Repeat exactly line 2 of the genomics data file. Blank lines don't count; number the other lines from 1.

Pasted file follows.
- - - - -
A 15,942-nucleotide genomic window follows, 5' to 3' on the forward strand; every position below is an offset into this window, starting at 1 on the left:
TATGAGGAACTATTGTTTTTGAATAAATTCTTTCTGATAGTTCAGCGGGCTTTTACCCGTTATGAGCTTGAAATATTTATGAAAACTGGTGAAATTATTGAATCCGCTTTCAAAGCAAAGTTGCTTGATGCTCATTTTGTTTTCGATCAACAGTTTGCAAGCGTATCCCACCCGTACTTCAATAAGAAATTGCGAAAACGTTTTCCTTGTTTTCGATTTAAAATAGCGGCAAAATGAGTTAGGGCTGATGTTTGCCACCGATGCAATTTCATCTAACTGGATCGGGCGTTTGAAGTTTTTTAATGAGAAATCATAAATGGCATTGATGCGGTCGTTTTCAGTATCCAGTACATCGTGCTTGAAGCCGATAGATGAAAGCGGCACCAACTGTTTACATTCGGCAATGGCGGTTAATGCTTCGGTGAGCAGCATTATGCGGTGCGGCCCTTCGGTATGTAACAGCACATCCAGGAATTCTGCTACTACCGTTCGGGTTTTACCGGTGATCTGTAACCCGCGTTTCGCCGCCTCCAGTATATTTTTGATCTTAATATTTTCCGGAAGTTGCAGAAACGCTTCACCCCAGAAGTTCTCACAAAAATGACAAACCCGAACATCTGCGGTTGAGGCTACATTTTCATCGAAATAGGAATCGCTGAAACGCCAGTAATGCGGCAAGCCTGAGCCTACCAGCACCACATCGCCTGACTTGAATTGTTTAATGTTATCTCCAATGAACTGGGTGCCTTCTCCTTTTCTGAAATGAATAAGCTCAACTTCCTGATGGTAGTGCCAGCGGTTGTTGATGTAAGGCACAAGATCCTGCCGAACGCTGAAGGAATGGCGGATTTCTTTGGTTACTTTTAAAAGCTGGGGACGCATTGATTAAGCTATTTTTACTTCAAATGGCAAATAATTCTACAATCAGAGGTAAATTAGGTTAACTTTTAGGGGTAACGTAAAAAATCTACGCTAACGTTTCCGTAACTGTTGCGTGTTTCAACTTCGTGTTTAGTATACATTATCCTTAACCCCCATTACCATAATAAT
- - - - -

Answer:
TATGAGGAACTATTGTTTTTGAATAAATTCTTTCTGATAGTTCAGCGGGCTTTTACCCGTTATGAGCTTGAAATATTTATGAAAACTGGTGAAATTATTGAATCCGCTTTCAAAGCAAAGTTGCTTGATGCTCATTTTGTTTTCGATCAACAGTTTGCAAGCGTATCCCACCCGTACTTCAATAAGAAATTGCGAAAACGTTTTCCTTGTTTTCGATTTAAAATAGCGGCAAAATGAGTTAGGGCTGATGTTTGCCACCGATGCAATTTCATCTAACTGGATCGGGCGTTTGAAGTTTTTTAATGAGAAATCATAAATGGCATTGATGCGGTCGTTTTCAGTATCCAGTACATCGTGCTTGAAGCCGATAGATGAAAGCGGCACCAACTGTTTACATTCGGCAATGGCGGTTAATGCTTCGGTGAGCAGCATTATGCGGTGCGGCCCTTCGGTATGTAACAGCACATCCAGGAATTCTGCTACTACCGTTCGGGTTTTACCGGTGATCTGTAACCCGCGTTTCGCCGCCTCCAGTATATTTTTGATCTTAATATTTTCCGGAAGTTGCAGAAACGCTTCACCCCAGAAGTTCTCACAAAAATGACAAACCCGAACATCTGCGGTTGAGGCTACATTTTCATCGAAATAGGAATCGCTGAAACGCCAGTAATGCGGCAAGCCTGAGCCTACCAGCACCACATCGCCTGACTTGAATTGTTTAATGTTATCTCCAATGAACTGGGTGCCTTCTCCTTTTCTGAAATGAATAAGCTCAACTTCCTGATGGTAGTGCCAGCGGTTGTTGATGTAAGGCACAAGATCCTGCCGAACGCTGAAGGAATGGCGGATTTCTTTGGTTACTTTTAAAAGCTGGGGACGCATTGATTAAGCTATTTTTACTTCAAATGGCAAATAATTCTACAATCAGAGGTAAATTAGGTTAACTTTTAGGGGTAACGTAAAAAATCTACGCTAACGTTTCCGTAACTGTTGCGTGTTTCAACTTCGTGTTTAGTATACATTATCCTTAACCCCCATTACCATAATAAT